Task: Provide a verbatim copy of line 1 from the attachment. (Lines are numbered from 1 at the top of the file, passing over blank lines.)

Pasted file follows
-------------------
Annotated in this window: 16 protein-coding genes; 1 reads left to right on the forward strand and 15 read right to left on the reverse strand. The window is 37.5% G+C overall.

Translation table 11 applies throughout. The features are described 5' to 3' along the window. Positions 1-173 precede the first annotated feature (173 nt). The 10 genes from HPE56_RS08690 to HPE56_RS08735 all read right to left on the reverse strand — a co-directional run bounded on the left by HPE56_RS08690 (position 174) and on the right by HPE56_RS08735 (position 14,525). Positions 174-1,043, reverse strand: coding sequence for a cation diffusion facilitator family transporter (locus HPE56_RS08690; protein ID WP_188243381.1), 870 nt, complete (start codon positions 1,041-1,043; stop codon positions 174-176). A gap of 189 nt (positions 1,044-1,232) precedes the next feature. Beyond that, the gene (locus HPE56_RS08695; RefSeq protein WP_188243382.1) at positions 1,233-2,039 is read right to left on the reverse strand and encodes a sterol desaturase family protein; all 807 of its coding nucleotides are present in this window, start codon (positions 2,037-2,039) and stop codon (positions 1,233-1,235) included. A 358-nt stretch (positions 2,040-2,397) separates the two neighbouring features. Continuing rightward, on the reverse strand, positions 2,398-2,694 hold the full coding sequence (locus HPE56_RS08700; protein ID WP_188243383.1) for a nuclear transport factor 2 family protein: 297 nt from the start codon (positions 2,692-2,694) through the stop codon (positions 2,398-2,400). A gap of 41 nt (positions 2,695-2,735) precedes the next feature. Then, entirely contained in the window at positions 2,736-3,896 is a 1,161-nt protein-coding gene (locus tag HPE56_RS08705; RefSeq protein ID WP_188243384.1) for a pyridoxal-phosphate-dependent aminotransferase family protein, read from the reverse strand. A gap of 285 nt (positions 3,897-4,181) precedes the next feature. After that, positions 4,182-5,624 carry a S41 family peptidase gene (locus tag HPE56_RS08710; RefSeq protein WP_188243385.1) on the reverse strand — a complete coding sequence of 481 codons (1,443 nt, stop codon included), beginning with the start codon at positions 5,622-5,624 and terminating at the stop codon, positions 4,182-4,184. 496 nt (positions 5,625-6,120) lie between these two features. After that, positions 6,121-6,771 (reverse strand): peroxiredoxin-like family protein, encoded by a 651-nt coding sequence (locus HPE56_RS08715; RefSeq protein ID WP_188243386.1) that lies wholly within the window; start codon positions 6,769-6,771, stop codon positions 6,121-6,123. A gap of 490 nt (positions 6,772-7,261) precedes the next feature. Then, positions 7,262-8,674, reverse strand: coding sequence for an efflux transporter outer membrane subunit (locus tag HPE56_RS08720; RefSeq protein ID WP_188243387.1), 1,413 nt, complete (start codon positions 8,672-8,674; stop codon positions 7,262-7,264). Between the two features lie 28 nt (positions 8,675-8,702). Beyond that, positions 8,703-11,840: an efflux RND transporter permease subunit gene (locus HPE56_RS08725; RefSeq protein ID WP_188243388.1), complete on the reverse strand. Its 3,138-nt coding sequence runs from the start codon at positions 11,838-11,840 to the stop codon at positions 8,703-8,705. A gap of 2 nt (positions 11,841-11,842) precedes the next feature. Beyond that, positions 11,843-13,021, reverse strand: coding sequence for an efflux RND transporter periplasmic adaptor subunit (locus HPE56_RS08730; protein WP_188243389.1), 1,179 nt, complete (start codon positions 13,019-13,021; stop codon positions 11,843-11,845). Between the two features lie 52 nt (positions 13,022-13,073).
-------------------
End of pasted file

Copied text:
Annotated in this window: 16 protein-coding genes; 1 reads left to right on the forward strand and 15 read right to left on the reverse strand. The window is 37.5% G+C overall.